So what you need to do is ensure that your fatter bank balance stays inversely proportional to the size of your waist. Incidentally, the size of a man’s waist has a huge influence not just on blood pressure, diabetes, cholesterol and heart health, but also on the reproductive organs and fertility. Men are also falling prey to joint conditions such as arthritis, which were until recently, exclusive to women.

When it comes to food and exercise, the human body, irrespective of the gender, responds the exact same way by increasing lean tissue and reducing fat mass. This change in body composition is what gives men a lean and muscular look. Obviously it also leads to better responses from all the vital organs such as the heart, lungs, pancreas, intestines, liver, kidney etc. Beautiful inside out.

Some health tips for the hardworking-partying-harder male of today:

  • If you are not waking up fresh in the mornings for over a month, it’s probably because you need a break. Please take one ASAP.
  • Ensure that you eat a meal on reaching office. If you find yourself having tea/coffee between 9 and 11 am daily, it means that you are killing the hunger signal. Stop drinking and eat. Split breakfast in two meals. Have a small portion before leaving home and pack some for office.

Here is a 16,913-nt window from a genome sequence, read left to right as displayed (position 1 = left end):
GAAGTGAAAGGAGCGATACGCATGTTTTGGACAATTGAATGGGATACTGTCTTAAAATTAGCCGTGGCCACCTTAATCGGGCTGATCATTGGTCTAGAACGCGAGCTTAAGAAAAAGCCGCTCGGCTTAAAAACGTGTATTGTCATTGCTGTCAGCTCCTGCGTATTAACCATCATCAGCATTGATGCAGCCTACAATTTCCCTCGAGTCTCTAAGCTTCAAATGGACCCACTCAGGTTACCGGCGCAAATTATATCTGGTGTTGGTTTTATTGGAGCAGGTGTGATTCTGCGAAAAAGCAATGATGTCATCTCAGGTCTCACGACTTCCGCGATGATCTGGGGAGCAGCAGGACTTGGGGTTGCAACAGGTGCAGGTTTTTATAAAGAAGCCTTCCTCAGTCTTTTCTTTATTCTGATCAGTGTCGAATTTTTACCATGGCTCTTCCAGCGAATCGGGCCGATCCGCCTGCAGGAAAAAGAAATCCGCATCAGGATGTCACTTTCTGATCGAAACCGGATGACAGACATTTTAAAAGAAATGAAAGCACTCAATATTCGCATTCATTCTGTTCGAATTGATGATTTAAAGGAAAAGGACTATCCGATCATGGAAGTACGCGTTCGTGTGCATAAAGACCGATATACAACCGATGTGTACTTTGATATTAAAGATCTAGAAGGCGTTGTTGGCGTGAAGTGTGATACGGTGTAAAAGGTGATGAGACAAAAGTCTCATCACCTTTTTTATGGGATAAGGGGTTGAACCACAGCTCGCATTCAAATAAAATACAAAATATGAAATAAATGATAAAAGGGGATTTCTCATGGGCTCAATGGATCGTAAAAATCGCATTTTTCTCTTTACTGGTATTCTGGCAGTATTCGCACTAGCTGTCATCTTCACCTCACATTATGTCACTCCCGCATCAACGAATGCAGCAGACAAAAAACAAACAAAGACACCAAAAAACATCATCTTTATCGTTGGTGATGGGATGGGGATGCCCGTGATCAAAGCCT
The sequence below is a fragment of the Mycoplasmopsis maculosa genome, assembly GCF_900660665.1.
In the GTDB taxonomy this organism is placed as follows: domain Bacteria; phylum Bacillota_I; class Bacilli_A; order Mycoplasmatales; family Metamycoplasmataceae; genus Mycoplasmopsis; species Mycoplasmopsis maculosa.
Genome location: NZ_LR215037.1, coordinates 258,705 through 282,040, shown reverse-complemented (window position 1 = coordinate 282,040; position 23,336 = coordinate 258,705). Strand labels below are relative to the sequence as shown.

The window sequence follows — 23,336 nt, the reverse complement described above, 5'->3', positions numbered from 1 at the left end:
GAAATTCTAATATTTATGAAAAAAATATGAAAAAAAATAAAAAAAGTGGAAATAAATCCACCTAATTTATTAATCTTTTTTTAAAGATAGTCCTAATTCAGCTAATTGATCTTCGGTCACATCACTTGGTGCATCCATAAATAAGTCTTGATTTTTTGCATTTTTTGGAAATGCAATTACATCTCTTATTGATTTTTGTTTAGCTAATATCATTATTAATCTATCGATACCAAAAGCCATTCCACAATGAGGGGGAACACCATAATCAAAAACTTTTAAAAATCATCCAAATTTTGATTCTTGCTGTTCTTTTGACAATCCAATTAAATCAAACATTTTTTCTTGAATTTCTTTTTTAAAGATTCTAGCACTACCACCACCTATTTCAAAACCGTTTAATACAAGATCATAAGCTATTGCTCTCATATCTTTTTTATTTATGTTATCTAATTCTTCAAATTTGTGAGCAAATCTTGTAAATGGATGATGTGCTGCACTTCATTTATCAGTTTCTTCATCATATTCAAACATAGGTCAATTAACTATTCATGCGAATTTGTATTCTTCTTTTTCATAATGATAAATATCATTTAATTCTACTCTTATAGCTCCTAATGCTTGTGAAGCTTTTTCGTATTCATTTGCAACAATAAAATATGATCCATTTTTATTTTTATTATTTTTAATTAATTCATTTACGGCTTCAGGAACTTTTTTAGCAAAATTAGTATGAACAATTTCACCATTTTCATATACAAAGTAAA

• Keep a bottle of water on your table at all times and drink at least three bottles in office. Smoking (passive included), tea, coffee, and of course the air conditioners, make for a dehydrating environment.
  • If you travel frequently, book flights which will let you have breakfast or dinner at home.
  • If you haven’t slept well or had a particularly stressful day, skip your workout and rest.
  • Learn to help yourself. Cooking a few basic dishes for yourself doesn’t just add to your sex appeal, but also makes tons of sense. It helps you rewind and reassures you that you do take care of your stomach and yourself.